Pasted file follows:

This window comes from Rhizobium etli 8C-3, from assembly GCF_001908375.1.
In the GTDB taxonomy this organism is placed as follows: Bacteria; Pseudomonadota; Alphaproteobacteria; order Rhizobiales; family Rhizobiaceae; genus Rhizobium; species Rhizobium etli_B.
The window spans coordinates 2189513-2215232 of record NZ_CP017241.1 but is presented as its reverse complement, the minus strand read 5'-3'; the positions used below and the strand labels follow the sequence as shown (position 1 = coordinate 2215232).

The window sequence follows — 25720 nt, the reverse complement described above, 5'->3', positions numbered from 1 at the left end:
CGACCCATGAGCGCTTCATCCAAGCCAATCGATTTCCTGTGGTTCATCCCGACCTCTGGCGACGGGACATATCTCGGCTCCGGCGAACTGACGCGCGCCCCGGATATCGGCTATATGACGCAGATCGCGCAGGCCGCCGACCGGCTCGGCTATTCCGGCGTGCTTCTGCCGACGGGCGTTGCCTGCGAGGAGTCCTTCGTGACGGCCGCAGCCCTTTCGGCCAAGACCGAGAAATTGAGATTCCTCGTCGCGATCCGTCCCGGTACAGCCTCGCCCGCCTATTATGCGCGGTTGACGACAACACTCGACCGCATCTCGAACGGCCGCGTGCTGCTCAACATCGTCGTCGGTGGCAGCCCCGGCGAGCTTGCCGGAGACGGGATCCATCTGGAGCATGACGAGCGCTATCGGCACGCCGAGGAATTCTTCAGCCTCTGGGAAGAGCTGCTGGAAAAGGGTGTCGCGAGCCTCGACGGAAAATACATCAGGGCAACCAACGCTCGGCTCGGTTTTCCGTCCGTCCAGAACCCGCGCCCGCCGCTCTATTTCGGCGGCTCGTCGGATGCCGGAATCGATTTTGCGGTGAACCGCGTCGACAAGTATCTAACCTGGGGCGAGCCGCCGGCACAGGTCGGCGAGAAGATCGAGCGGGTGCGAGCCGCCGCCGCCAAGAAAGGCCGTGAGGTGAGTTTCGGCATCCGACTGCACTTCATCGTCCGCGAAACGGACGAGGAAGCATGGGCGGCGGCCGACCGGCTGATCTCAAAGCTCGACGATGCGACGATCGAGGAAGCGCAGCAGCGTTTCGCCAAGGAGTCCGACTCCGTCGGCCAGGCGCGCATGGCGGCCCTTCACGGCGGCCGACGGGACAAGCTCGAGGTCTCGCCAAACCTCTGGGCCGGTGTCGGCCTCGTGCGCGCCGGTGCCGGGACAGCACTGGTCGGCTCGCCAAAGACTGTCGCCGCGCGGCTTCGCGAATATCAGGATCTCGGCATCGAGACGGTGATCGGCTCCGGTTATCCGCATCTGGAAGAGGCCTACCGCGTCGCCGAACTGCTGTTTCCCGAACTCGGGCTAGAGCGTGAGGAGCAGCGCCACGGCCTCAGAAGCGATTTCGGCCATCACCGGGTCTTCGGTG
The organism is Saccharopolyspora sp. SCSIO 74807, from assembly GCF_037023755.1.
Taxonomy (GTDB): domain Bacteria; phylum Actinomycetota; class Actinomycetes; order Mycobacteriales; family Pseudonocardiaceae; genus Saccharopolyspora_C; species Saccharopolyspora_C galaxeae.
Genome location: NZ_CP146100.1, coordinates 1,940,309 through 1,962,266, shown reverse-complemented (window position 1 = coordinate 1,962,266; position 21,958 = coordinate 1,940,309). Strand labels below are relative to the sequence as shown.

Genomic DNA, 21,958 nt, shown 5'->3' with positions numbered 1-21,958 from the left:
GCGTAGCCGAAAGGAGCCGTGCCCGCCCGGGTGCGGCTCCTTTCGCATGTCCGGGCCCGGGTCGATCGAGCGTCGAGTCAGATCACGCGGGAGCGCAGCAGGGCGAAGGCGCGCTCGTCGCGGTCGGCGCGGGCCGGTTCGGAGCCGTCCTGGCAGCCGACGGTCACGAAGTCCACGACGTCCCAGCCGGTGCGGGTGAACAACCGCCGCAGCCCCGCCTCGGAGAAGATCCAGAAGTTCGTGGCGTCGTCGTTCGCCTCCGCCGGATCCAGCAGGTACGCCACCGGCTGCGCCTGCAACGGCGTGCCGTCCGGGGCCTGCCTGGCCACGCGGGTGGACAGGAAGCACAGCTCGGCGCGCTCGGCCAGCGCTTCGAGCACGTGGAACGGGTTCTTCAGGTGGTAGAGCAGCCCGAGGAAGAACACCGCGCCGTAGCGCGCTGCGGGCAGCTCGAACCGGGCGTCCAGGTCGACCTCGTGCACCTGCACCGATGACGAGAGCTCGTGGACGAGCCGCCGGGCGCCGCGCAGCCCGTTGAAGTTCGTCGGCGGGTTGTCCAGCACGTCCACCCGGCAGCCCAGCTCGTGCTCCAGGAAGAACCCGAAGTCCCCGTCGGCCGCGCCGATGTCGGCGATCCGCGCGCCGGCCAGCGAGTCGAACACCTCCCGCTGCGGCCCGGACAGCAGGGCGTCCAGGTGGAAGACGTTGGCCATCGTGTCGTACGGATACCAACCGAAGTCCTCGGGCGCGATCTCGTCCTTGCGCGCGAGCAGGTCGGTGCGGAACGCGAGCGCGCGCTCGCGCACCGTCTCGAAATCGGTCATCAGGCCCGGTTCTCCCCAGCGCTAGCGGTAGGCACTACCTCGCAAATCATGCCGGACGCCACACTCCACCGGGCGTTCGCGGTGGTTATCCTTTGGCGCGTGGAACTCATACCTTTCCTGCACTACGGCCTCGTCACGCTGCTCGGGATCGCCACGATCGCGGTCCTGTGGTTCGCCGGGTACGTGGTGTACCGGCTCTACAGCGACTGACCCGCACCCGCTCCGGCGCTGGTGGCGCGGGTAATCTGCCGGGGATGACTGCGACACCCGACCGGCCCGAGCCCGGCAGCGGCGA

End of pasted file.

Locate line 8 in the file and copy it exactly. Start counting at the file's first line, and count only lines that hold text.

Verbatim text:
Genome location: NZ_CP146100.1, coordinates 1,940,309 through 1,962,266, shown reverse-complemented (window position 1 = coordinate 1,962,266; position 21,958 = coordinate 1,940,309). Strand labels below are relative to the sequence as shown.